Most recording sessions combine work and fun, or at the least work and pleasantries. But occasionally there are those who want to dispense with any pleasantries and go right to work. Sometimes this is necessary in a time crunch, but one session I did with a rather well-known voice was all business. We dialed in to the studio in Los Angeles using our ISDN (a form of real-time digital audio connection between studios), and began. The announcer gave the required hellos and then was silent awaiting instructions. The producer would describe the read she wanted, and the announcer wouldn't respond. We thought we had a dead connection, so let's give the announcer the benefit of the doubt and assume he must have been writing the instructions down. Well, he read the script and just went silent afterwards - no comments, no questions, nothing. We tried lightening things up a little with some jokes and such, but there was no response - zero. Without a window or video monitor to see him, you can only wonder what he was doing - filing his nails, looking at the ceiling, rolling his eyes. That was a session that seemed a lot longer than it really was.

"We thought we had a dead connection"


Okay, it's time for me to tell a few on myself. It's always rewarding to hear your work on the air, but not when it includes your mistakes. As I'm driving home from work one day listening to the radio, a commercial comes on that I had just produced. To my horror, the announcer stops in the middle of the spot, coughs, and says "Let's take that again." I about wrecked the car turning it around to head back to work.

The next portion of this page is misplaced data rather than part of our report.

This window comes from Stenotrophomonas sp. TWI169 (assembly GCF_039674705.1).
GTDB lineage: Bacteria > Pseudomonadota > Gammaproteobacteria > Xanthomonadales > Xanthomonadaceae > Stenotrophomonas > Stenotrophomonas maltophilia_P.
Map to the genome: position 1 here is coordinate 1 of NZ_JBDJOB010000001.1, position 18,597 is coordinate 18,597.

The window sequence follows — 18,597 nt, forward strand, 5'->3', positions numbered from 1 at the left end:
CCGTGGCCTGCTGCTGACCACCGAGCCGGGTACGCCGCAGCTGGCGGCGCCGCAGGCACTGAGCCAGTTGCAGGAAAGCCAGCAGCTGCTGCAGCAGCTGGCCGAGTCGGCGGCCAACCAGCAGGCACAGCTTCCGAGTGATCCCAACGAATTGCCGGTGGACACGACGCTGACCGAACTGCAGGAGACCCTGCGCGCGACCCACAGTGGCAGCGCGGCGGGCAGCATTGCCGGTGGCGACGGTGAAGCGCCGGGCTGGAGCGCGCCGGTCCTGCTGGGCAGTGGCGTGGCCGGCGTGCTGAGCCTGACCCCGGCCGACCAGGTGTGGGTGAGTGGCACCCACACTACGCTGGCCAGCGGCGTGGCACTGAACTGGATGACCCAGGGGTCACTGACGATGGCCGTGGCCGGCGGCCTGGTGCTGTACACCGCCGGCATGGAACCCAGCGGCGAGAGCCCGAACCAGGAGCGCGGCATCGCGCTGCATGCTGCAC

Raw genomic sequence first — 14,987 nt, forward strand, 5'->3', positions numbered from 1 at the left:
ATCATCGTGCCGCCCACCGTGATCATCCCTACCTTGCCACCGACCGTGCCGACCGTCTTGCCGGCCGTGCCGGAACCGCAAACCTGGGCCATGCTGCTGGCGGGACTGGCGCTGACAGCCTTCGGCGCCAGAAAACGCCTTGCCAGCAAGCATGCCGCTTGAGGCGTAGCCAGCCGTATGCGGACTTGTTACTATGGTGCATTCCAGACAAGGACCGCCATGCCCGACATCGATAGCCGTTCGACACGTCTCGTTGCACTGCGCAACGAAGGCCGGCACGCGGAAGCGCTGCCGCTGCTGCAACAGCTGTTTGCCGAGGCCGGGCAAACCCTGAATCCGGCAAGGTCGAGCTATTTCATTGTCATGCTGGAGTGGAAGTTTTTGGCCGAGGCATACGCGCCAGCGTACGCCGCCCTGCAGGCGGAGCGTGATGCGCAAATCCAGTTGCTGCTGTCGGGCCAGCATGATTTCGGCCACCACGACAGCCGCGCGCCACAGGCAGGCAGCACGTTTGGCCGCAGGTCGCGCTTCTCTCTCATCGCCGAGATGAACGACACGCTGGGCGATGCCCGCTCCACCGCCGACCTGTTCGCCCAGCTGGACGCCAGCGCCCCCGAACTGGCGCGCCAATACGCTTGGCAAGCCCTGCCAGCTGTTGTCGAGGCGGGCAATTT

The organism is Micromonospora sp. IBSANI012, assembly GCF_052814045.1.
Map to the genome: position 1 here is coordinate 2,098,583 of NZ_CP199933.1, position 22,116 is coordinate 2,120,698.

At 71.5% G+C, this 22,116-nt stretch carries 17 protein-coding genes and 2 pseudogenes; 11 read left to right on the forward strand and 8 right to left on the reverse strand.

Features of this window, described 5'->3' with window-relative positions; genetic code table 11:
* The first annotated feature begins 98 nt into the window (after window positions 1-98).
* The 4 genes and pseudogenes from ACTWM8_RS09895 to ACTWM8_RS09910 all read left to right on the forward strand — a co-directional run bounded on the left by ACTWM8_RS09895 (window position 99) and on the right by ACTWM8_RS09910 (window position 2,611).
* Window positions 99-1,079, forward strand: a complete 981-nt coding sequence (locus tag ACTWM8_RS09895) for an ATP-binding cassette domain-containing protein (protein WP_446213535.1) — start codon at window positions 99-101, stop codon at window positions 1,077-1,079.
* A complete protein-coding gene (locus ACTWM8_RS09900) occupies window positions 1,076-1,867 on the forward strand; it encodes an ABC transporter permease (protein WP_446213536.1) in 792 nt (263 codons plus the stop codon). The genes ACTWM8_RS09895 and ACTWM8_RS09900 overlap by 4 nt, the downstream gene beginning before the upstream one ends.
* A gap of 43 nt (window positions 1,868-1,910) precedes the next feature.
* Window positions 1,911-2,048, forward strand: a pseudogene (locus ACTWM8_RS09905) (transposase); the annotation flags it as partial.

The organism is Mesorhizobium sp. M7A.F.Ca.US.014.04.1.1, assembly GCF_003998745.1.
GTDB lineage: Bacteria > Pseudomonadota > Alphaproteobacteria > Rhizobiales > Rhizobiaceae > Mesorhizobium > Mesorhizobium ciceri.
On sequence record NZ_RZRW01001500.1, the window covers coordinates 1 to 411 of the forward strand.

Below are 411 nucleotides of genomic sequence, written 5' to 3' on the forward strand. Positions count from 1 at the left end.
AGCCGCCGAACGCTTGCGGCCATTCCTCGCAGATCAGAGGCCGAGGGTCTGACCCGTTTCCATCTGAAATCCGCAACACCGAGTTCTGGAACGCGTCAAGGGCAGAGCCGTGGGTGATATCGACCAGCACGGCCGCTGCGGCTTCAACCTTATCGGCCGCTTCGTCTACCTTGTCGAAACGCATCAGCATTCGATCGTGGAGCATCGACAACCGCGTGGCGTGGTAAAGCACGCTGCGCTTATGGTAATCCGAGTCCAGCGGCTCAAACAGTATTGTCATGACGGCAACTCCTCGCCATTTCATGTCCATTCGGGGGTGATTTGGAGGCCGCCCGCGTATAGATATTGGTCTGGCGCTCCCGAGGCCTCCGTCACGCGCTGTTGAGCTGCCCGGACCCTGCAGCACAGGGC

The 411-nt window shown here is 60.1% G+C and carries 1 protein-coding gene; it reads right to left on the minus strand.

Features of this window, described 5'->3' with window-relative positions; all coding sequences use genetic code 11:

Let's rewind to another gaff of mine, back to the good old days of reel-to-reel tape. I had been working on a project that required me to pitch the playback speed way down. Well, me being me, I forgot to reset the speed before dubbing off a radio spot. You guessed it, the announcer sounded like a chipmunk on the air. I got home late that day as well.

"The announcer sounded like a chipmunk on the air"


Did you ever get
too comfortable with a process that you repeat over and over again? I've recorded thousands if not tens of thousands of hours of narration, and I always push record and check the little red light. These days I also check to make sure that something is actually recording. I didn't in one session with a gentleman that drove a very, very long way to record in my studio. After a long and grueling hour, we released him for his long drive home. He had been gone about five minutes when I started to search the DAT tape for the good takes, but there weren't any because the tape was blank! The moment I'd realized what I'd done wrong, I jumped up and yelled to the surprised producer "I'll be back!" as I was running out of the room. The audio gods were smiling (or snickering) that day because the narrator was just about to turn out of the parking lot as I tapped on his car window. I like to think of the previous hour as a "warm up."

The next time you hear a commercial or program, just imagine what that recording session might have really been like: the straight-faced announcer stopping in mid-sentence after a goof, trying unsuccessfully several more times, and then finally declaring with a chuckle "I might not can say that word!"

Neil Kesterson is the owner of Dynamix Productions in Lexington, KY. He has been giggling at things coming from studio speakers for over twenty years.